Cimply Putting It…
Busy month ahead? Try being amplius! The story is told that one day Michelangelo, the great Italian sculptor, painter, architect, and poet, entered his studio that was full of prospective artists. He examined the canvases of his pupils. A few he complimented. He advised some to keep their day jobs. Finally he came to his star disciple. The man was working on a small canvas. Across the picture, he wrote the Latin word “amplius”. It means “larger”. The maestro felt his pupil was playing it safe. He was not working up to his capacity. He wanted him to start all over again.
It’s a new month—and from what I hear from many of you, it is a busy month. There are lots of things to go to and to get done—graduations, weddings, Mother’s Day, etc. Many people have felt it: felt the strain of life that is a whir of activity, the tension of countless jobs piled on one another, the exhaustion of going to bed without having had a real break during the day to allow oneself to relax and clear one’s mind of all the concerns, plans, worries, and things to be done.
I don’t know why the pace of life seems to have accelerated beyond that which we normally experience when the snow finally melts and the grass begins to green. Whatever the reason may be for all the hustle and bustle, it does seem to be a reality that we are pretty busy.
Sometimes this sort of feeling can enter into our spiritual and religious lives. We can look at our worship and involvement in our Church as being simply another bunch of things that we have to get done. It is not only young people that tell me that they are just too busy to even fit in going to Church, but folks of all ages sometimes express that concern to me.
I know that sometimes coming to Church can give us the feeling that we even have more work to do. I have to pray more, volunteer for this or that, or get involved in a Bible study.
One time in a discussion about the pace of life, a retreat director told me the Chinese proverb that tells the story of a fox that was captured by a tiger. The fox said, “You can’t eat me because the gods have made me the leader of all the animals.” The tiger did not believe the fox, but the fox said, “Follow me and see if any animal challenges me.” The tiger agreed to this and followed directly behind the fox as the fox begin his walk through the forest. To the tiger’s amazement it turned out to be exactly as the fox had said. Not a single animal they encountered challenged the fox. Indeed every animal they met fled in sheer panic. After several such encounters, the tiger finally agreed that the fox was the leader of all the animals and let him go. The moral of the proverb is: it is easy to remove obstacles that oppose us when we have a tiger behind us.
Truly there are many obstacles and dangers in our lives, and there are many drains upon our energies. We do have lots of things to get done. Alone—we can be overwhelmed by them. But the good news is that we are not alone. God is with us on every step of our journey.
Scientists tell us that we leave this world with large portions of our brains woefully undeveloped. The same may be true of our spirits. Spiritually we are capable of being more interesting Christians than we are. Had we the chutzpa, we could become spiritual masterpieces. Jesus is probably tempted to write the word “amplius” over our lives. Our spiritual canvases are too small. We are capable of much more in our spiritual lives.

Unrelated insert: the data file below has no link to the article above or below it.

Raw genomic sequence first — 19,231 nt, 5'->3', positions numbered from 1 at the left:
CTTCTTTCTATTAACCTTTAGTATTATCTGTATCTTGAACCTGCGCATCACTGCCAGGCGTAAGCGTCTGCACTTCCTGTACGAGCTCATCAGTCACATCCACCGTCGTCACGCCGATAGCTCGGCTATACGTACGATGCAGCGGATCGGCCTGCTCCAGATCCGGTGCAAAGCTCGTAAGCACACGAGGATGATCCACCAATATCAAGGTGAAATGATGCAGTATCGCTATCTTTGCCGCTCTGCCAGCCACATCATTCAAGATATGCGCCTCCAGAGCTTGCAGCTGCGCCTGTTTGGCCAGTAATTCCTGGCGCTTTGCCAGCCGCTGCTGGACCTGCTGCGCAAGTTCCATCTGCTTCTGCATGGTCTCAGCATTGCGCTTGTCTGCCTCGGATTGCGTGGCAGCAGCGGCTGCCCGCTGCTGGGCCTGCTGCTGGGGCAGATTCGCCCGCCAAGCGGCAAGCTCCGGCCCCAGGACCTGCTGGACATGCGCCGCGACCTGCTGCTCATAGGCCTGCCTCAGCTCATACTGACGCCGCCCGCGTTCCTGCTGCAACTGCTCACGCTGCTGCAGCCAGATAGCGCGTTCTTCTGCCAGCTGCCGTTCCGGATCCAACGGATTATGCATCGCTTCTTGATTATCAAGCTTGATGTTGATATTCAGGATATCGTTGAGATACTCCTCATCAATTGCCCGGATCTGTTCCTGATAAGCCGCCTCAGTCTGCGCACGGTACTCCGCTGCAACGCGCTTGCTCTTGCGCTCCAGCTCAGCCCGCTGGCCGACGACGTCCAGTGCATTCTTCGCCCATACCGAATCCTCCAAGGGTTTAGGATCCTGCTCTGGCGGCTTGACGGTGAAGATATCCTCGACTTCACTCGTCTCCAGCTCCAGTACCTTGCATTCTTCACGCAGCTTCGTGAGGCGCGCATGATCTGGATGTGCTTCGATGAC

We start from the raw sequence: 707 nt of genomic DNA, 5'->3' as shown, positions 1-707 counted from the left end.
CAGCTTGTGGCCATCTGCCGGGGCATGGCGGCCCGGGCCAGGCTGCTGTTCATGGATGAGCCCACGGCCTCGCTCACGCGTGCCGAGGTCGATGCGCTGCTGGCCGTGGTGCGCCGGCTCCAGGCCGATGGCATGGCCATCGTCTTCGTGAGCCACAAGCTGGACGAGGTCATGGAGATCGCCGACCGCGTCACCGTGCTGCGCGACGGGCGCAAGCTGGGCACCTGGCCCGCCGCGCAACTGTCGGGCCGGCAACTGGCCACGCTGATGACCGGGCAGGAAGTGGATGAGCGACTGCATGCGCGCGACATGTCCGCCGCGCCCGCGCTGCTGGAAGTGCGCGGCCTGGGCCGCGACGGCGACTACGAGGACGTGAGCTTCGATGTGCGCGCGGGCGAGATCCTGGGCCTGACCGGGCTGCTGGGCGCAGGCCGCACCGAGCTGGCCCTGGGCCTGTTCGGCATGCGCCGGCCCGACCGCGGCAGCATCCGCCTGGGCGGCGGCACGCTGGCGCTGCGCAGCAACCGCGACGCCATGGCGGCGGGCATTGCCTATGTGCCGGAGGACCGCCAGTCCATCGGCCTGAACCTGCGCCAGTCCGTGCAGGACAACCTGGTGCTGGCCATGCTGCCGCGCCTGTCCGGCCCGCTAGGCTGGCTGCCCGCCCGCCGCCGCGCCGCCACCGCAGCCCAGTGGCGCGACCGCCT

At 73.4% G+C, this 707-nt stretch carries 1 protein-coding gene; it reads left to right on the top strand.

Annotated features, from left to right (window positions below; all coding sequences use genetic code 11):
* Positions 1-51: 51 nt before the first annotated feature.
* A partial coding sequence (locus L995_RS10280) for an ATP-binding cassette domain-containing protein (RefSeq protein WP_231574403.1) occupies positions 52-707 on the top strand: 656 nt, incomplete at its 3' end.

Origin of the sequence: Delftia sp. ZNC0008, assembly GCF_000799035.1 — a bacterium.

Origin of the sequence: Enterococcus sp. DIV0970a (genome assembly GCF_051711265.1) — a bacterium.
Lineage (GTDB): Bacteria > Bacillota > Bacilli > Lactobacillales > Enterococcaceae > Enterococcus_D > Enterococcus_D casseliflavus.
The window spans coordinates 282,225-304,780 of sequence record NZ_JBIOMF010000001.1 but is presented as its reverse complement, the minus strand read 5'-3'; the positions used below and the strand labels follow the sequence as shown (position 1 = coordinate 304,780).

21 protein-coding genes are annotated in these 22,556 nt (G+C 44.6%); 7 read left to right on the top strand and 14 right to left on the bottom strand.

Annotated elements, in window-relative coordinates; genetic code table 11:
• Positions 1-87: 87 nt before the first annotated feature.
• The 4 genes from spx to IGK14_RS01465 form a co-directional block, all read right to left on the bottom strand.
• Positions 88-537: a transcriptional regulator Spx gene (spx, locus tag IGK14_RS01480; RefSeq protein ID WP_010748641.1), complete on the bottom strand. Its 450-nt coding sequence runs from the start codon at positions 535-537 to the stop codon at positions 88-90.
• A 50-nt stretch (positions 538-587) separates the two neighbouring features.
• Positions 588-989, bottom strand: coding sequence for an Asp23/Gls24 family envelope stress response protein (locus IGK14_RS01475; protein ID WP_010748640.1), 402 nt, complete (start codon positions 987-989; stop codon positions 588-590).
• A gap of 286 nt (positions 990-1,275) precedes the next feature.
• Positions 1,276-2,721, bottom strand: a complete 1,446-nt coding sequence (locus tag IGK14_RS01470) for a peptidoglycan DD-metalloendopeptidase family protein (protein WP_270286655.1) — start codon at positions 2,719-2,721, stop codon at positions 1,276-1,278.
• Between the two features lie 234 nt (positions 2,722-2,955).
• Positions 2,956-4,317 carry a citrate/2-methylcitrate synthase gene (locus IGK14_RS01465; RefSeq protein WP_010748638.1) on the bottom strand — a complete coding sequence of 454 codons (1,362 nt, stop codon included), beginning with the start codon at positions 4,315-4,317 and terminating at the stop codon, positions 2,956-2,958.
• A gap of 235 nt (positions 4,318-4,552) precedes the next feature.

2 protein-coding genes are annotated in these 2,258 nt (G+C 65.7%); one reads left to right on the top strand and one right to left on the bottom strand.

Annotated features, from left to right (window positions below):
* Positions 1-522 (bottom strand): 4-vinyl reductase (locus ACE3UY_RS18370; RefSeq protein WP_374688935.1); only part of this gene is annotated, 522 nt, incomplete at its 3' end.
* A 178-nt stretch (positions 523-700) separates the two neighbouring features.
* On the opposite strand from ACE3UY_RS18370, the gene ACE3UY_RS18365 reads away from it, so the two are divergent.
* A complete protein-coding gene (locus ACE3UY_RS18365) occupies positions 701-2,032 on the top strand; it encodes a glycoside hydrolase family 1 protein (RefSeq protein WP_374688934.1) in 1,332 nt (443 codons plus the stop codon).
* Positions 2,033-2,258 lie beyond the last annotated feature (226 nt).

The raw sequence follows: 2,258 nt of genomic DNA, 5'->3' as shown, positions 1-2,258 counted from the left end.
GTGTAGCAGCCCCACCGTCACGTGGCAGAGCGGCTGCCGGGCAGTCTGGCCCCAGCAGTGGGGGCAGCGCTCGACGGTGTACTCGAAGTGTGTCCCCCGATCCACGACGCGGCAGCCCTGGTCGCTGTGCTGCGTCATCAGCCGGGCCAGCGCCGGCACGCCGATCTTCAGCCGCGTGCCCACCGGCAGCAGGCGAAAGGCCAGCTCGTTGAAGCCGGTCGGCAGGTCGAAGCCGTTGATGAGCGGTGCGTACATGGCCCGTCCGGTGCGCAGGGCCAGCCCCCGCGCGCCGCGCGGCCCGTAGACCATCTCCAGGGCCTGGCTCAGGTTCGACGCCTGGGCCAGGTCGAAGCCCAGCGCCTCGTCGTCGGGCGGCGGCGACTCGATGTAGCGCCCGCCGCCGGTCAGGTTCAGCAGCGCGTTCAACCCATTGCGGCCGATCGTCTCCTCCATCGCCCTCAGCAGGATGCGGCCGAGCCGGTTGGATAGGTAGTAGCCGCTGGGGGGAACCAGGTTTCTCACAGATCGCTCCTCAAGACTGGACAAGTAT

It is so easy for us to be too busy. We get tired out and find ourselves hungering for peace. But God, for some reason or another, has led you here today. Here you will find again, food for your journey. Here there is what your spirit needs—a time of rest, a time of strengthening in the presence of the Lord, and God’s people.
Once there was a woman whose happiness was shattered by the loss of her brother. Torn by anguish, she kept asking God, “Why?” But hearing only silence, she set out in search of an answer. She came upon an old man sitting on a bench. He was crying. He said, “I have suffered a great loss. I am a painter and I have lost my eyesight.” He too was seeking an answer to the question, “Why?” He took the woman by the arm and walked with her. They found a young man walking aimlessly. He had just lost his wife to another man. He joined them in their search of an answer to the “Why?” question. Shortly they came upon a young mother who lost her baby. She joined them, but still no answer. Suddenly they came upon Christ. Each confronted Him with their question. But Christ gave no answer. Instead, Christ began to cry. He said, “I am bearing the burden of a woman who lost a brother, a girl whose baby has died, a painter who has lost his eyesight, and a young man who has lost the love of his life.” As Christ spoke, the four moved closer and embraced each other. Christ spoke again saying, “I cannot prevent pain, I can only heal it.” “How?” asked the woman. “By sharing it,” Christ said.
Yes it is a busy time of year, and much, if not all of what we are doing needs doing, but these busy times need not drain us.
We thank you God, that when we wander, you seek us out; that when we stumble and fall, you lift us up; and when we feel lost you call us by name.
Thank you God for writing “amplius” on our canvas when we think we are getting too busy. It reminds us that you love us and want us to feel that love from you.
Make it a great week. clc